This study investigates protein expression in diseased tendon tissues before and after treatment and reveals pro-inflammatory roles for HIF-1α and S100A9 in tendinopathy. Additionally, IL-33 has a potentially protective role in healthy tendons that is lost with the onset of tendon disease. These findings support known mechanisms of chronic inflammation and fibrosis identified in other musculoskeletal diseases where abnormal S100A9, IL-33 and HMGB1 expression has been implicated in the initiation and propagation of various chronic inflammatory and autoimmune disorders.18 27–29 HMGB1 immunostaining was increased in post-treatment pain-free tendon tissues, suggesting HMGB1 may play a potential role in tissue healing.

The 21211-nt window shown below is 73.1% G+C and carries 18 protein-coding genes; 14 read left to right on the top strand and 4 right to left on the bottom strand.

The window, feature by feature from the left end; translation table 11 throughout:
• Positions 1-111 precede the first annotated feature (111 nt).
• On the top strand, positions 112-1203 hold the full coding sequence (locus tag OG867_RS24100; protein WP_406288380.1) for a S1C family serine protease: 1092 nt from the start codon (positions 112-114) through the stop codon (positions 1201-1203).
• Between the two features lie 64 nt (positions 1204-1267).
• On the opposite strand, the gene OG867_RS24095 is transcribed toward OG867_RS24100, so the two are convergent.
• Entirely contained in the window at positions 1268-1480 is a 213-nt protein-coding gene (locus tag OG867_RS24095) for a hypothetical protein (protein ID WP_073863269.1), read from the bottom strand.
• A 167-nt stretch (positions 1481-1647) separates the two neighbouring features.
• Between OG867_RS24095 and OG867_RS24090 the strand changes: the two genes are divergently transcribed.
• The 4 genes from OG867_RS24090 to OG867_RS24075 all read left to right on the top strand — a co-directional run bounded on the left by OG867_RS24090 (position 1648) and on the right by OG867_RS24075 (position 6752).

Previous studies have illustrated that inflammation can become dysregulated over time resulting in fibrotic repair.13 27 30 31 There is increasing evidence that activation of the immune system after tissue injury is, in part, due to the interactions of alarmins released from necrotic cells with their associated toll-like receptors (TLRs).32 Alarmins have known intracellular and extracellular roles in several inflammatory signalling pathways and have been implicated in affecting resident cell phenotype.18 In this study, we identified S100A9, HIF-1α and IL-33 protein expression differed between healthy and diseased supraspinatus tendon tissues. Our results provide some support for the concept that dysregulation of these mediators may prime tissues to increasingly react to future inflammatory stimuli.18 27–29 33